When I’m in front of high school or university students, I often coach them to prepare for the world that awaits them following graduation. I talk about the skills they’ll need in the future, regardless of the industry they join. (Skills like critical thinking, creative processing, analytic writing, emotional intelligence, problem solving, etc.) Then, however, I frequently move into helping them see the big picture of post-modern society. I expand out to the macro level and talk about the times we live in, and the role they’ll need to play for our civilization to thrive. Let me offer a summary below from one of the great minds in our day.
Thriving in the Digital Era
In 2012, Jonah Sachs wrote a book called, Winning the Story Wars. It’s a fascinating book that deserves our attention and application. In it he suggests three significant eras of communication we’ve experienced in history.
The Oral Era – During this time period centuries ago, all communication was oral. By this, Sachs means that ideas were spoken verbally and personally to a listener. There were no books or broadcasts. Thoughts were shared person to person. The advantage was—the message was personal and tailored. The disadvantage was that it couldn’t be scaled quickly at all. Tradition ruled the day and the times changed slowly as ideas spread slowly. This is what historians call the pre-modern world.
The Broadcast Era – During this period, the printing press was introduced, as well as the telegraph, radio and television. Now ideas could spread more widely and quickly. Books abounded, and translations were made fairly rapidly. The advantage was just that—ideas could now be scaled and multiplied globally. The disadvantage was the message was much less personal. Speed and volume ruled the day. This era began as we moved into the modern world. Reason motivated our course.
The Digital Era – Today, we’ve moved into a new world. Thanks to the computer, we have moved into the information age, where data can be both scaled and personal. Consider today’s reality: we can place content on a website, yet target a very specialized community of people. For that matter, we can create all kinds of sites tailored and customized for particular communities to interact with each other in real time. It’s like the oral era in that we can converse about ideas, but like the broadcast era in that our ideas can spread and scale rapidly.
We’re now in a post-modern world. In it, technology allows us to both customize and scale our messages, but it also enables us to be fuzzy in our values and ethics; to be lazy in our habits; to be low in emotional intelligence. But alas, we’ve learned to be tolerant, and never want to judge or be judged. This is both good news and bad news. We love to critique others, but refuse to be critiqued. We can impulsively retaliate on social media outlets, without facing the conflict personally. Every voice is validated, even harmful ones, because reason evaporated with the modern age.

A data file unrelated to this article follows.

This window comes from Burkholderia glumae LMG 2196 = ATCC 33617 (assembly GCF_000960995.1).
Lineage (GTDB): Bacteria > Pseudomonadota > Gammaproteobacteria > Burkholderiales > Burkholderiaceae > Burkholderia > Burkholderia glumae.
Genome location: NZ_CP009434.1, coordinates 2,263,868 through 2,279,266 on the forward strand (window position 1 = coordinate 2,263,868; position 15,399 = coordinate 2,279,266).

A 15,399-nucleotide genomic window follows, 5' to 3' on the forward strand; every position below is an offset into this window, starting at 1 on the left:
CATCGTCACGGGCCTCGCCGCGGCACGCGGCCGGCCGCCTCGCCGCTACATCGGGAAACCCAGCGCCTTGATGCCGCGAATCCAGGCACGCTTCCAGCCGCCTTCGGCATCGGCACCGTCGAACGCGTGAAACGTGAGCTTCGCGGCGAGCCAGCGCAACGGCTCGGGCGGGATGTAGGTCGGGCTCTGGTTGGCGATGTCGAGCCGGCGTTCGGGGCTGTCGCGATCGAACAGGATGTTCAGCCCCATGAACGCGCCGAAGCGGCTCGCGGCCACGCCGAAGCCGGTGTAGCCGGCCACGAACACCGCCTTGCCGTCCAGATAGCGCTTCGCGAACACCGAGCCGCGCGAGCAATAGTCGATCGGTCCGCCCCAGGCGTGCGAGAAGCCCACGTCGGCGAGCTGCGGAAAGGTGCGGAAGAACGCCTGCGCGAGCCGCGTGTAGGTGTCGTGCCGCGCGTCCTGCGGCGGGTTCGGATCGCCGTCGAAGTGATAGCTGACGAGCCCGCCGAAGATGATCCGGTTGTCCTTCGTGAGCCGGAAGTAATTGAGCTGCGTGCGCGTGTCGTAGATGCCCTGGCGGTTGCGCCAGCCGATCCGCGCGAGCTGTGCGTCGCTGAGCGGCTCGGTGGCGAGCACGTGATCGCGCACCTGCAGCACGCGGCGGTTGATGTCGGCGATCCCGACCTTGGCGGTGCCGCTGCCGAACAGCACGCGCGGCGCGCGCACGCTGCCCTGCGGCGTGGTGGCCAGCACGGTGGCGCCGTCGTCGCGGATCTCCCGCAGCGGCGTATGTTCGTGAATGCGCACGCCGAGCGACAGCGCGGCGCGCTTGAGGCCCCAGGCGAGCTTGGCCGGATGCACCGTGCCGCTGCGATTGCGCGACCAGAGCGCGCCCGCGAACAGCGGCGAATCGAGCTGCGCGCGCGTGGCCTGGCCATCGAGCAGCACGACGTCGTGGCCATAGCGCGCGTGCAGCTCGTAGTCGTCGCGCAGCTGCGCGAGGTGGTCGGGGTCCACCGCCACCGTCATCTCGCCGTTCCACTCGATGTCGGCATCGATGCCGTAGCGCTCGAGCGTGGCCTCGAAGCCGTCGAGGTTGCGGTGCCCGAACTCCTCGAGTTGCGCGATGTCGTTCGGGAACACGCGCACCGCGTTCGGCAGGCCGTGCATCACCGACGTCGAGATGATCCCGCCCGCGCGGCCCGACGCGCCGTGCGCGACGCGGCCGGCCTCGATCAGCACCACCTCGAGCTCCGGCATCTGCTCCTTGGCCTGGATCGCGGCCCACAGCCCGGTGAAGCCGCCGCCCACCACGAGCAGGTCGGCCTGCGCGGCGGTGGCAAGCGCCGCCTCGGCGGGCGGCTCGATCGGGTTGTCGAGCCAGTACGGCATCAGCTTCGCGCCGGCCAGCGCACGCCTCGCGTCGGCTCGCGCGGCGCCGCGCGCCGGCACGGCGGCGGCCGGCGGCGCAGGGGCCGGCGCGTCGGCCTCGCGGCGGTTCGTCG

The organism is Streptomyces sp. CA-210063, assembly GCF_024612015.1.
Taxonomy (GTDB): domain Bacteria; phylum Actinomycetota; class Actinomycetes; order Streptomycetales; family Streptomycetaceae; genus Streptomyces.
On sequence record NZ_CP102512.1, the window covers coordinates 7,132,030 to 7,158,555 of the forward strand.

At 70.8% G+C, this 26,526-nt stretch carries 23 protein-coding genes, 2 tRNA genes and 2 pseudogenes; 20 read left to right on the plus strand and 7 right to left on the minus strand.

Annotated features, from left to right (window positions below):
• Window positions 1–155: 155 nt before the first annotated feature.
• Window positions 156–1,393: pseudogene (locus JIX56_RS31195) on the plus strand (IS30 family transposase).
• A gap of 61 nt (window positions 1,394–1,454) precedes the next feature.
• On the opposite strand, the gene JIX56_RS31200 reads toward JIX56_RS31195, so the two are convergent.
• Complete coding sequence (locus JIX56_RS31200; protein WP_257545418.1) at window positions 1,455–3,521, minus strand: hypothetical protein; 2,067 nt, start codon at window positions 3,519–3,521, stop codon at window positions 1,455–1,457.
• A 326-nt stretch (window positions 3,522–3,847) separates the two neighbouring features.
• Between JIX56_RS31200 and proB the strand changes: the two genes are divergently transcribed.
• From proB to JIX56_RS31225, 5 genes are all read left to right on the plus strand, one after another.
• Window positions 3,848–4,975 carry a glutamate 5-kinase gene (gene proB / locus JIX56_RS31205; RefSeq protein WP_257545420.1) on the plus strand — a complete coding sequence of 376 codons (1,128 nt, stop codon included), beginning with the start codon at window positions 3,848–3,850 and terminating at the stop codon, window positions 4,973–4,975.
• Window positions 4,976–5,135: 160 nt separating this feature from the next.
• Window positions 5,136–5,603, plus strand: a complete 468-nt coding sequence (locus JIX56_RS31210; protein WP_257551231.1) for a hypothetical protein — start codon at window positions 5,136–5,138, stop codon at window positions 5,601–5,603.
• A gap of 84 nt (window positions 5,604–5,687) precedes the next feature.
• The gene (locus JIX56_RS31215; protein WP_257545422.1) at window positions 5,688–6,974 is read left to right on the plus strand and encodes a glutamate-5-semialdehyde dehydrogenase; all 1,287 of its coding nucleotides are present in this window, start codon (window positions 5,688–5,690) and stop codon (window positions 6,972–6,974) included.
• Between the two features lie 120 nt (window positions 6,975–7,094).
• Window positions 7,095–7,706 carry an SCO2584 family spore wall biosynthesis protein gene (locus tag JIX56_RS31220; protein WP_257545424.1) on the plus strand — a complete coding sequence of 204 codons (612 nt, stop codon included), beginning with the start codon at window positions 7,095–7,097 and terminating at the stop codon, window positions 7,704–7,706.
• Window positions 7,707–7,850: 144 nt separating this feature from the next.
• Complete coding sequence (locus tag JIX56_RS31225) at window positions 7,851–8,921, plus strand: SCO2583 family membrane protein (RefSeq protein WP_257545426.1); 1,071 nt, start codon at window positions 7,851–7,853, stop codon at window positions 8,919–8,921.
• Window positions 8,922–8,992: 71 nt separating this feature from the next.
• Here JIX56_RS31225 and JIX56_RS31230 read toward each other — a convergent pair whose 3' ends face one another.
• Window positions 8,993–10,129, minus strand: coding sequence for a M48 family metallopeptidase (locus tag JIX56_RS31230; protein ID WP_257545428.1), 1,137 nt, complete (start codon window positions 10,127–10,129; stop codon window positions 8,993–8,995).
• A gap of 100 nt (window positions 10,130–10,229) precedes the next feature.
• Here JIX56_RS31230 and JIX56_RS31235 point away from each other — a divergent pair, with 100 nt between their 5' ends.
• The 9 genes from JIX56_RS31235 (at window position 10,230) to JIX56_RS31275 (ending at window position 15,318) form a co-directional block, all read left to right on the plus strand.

This digital era is one that our young adults will grow up in and can capitalize on, if we help them. They want their influence to be personal and scalable. How can we leverage technology to help them do something redemptive and big? How can we equip them to use screens, yet develop their emotional intelligence at the same time?
I have found that students tend to naturally recognize this world and understand it more quickly than I do. Having grown up with these realities, they just “get it.” What they may not understand as well, however, are the timeless skills—or even virtues —that older generations have learned to be valuable. For instance…
|They may naturally understand:||They may not recognize:|
|1. Utilizing social media to communicate||1. Long-term consequences of misusing it|
|2. Leveraging a website to gain attention||2. How to leverage that attention for good|
|3. Customizing video content for users||3. Ensuring video content is redemptive|
|4. Creating appealing music or content||4. The discipline of doing it with excellence|
|5. How to get a timely message out||5. Making that timely message timeless|
Every one of us, as educators, parents, coaches, staff and employers can still add value to this emerging generation. We must recognize, however, that in the Land of Tomorrow, we are the immigrants and they’re the natives.
We must empower them to make progress—the kind of progress they’re more suited to make than older generations are. But at the same time, we must impart to them the timeless values and virtues they’ll need to take with them into an uncertain future. We must clearly convey values and virtues like resilience, discipline, integrity, problem-solving skills, good communication, commitment and responsibility. That’s the critical role we can play.
Let’s look outward at where the future is heading.
This blog is just a small excerpt to whet your appetite for a new book coming out in the spring of 2017: Marching Off the Map. This book promises to be a guide to those who teach and influence Generation Z—to prepare them for the future. You can pre-order the book in January.
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